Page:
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Everyone Plays: A W&M Professor, Games, and How They Connect Us

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    Dr. Michele Bates King  is known to keep a stash of games in the trunk of her car for easy access.  Photo by Andrew King
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    YALI Fellows learn how to play CodeNames.    Courtesy of Presidential Precinct
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    2018 YALI Fellows Play Lakota.    Courtesy of Presidential Precinct
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    Lakota    Photo by Andrew King
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    A Board Game Café in Copenhagen    Photo by Dr. Michele Bates King
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by Rachel Sims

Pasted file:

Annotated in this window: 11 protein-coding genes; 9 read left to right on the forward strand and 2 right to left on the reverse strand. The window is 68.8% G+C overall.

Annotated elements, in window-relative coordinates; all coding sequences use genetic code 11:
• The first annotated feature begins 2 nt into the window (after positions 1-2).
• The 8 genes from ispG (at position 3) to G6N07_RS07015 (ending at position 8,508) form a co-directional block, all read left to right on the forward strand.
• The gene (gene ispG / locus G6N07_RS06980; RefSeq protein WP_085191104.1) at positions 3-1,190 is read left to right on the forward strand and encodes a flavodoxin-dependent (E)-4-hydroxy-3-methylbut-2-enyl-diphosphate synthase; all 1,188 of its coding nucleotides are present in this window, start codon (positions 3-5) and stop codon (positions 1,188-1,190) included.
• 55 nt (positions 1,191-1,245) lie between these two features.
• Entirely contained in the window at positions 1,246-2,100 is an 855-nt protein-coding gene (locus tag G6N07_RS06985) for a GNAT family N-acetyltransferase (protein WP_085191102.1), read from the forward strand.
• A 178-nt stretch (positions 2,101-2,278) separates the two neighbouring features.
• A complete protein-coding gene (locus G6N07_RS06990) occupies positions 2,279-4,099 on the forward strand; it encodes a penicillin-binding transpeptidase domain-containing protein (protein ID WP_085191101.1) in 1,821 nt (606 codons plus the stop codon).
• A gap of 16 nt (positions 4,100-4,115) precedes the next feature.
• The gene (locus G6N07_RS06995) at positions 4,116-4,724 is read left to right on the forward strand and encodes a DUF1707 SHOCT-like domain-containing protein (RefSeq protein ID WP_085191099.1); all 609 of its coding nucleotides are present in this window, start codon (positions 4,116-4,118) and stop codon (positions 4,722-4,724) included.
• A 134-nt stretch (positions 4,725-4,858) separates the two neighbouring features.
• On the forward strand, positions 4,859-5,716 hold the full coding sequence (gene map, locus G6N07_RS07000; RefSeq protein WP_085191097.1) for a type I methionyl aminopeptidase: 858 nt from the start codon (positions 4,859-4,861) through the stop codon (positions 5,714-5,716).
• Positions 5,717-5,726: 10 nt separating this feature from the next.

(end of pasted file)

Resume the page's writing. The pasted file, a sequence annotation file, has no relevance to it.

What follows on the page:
"You can learn more about a person in an hour of play than in a year of conversation,” Dr. Michele Bates King tells me with a smile. “Are they competitive or relaxed? How do they communicate disappointment or success? Are they strategic? How do they connect abstract ideas?” Anyone who knows the Professor of Speech at William & Mary has experienced her contagious excitement for the topic. “No matter who you are, you’ve played games. You did when you were a kid, and you probably still love it as an adult.”